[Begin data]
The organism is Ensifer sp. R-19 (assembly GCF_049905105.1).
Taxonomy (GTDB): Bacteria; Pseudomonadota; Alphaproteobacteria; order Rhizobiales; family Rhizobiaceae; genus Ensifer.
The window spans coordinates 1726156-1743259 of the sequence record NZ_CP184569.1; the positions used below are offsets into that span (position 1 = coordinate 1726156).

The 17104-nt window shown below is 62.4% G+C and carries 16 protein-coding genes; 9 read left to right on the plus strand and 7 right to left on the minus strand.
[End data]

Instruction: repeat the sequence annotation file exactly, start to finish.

The organism is Ensifer sp. R-19 (assembly GCF_049905105.1).
Taxonomy (GTDB): Bacteria; Pseudomonadota; Alphaproteobacteria; order Rhizobiales; family Rhizobiaceae; genus Ensifer.
The window spans coordinates 1726156-1743259 of the sequence record NZ_CP184569.1; the positions used below are offsets into that span (position 1 = coordinate 1726156).

The 17104-nt window shown below is 62.4% G+C and carries 16 protein-coding genes; 9 read left to right on the plus strand and 7 right to left on the minus strand.